Religiosity and Adolescent Substance Use in Central Mexico: Exploring the Influence of Internal and External Religiosity on Cigarette and Alcohol Use


Mexico, alcohol, cigarette, religion, substance use


This study explores the multidimensional nature of religiosity on substance use among adolescents living in central Mexico. From a social capital perspective, this article investigates how external church attendance and internal religious importance interact to create differential pathways for adolescents, and how these pathways exert both risk and protective influences on Mexican youth. The data come from 506 self-identified Roman Catholic youth (ages 14–17) living in a semi-rural area in the central state of Guanajuato, Mexico, and attending alternative secondary schools. Findings indicate that adolescents who have higher church attendance coupled with higher religious importance have lower odds of using alcohol, while cigarette use is lower among adolescents who have lower church attendance and lower religious importance. Adolescents are most at risk using alcohol and cigarettes when church attendance is higher but religious importance is lower. In conclusion, incongruence between internal religious beliefs and external church attendance places Mexican youth at greater risk of alcohol and cigarette use. This study not only contributes to understandings of the impact of religiosity on substance use in Mexico, but highlights the importance of understanding religiosity as a multidimensional phenomenon which can lead to differential substance use patterns.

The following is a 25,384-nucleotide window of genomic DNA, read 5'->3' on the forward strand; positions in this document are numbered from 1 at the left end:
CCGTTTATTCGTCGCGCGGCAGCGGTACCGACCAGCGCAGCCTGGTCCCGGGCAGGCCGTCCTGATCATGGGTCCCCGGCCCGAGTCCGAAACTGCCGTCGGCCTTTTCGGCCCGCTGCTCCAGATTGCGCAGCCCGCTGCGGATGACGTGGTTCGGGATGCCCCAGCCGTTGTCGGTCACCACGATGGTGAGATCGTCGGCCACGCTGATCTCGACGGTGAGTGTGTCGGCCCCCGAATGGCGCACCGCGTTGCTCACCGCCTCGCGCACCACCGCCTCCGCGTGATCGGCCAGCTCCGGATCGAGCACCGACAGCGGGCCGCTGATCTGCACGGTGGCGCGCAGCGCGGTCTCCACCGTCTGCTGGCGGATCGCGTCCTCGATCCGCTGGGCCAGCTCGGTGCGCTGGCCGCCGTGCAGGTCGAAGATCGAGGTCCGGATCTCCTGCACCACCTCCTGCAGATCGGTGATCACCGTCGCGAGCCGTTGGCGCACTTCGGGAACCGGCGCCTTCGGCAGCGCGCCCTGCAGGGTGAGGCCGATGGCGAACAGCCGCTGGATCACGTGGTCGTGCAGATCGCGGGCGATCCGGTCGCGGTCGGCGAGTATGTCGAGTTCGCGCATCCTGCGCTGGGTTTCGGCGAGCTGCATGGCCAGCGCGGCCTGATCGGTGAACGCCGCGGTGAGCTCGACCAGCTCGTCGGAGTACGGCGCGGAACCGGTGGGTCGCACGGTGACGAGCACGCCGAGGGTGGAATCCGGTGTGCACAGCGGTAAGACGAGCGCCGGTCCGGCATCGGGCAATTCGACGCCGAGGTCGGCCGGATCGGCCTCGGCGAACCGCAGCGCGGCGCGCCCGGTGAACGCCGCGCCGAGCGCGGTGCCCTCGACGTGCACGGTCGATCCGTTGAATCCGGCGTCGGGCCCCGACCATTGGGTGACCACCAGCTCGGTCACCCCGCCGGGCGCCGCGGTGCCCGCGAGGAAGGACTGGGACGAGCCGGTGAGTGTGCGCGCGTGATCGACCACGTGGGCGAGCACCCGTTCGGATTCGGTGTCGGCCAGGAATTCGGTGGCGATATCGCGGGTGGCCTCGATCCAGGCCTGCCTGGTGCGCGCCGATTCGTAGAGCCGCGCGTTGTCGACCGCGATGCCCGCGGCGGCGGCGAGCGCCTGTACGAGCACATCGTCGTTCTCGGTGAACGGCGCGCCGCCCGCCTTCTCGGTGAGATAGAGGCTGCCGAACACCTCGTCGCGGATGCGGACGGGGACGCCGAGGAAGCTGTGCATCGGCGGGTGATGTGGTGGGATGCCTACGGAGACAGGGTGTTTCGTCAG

Original Publication Citation

Marsiglia, F. F., Ayers, S., & Hoffman, S. (2012). Religiosity and adolescent substance use in central Mexico: Exploring the interaction between internal and external religiosity on cigarette and alcohol use. American Journal of Community Psychology, 49, 87-97.

Document Type

Peer-Reviewed Article

Publication Date



American Journal of Community Psychology




Family, Home, and Social Sciences


Social Work

University Standing at Time of Publication

Assistant Professor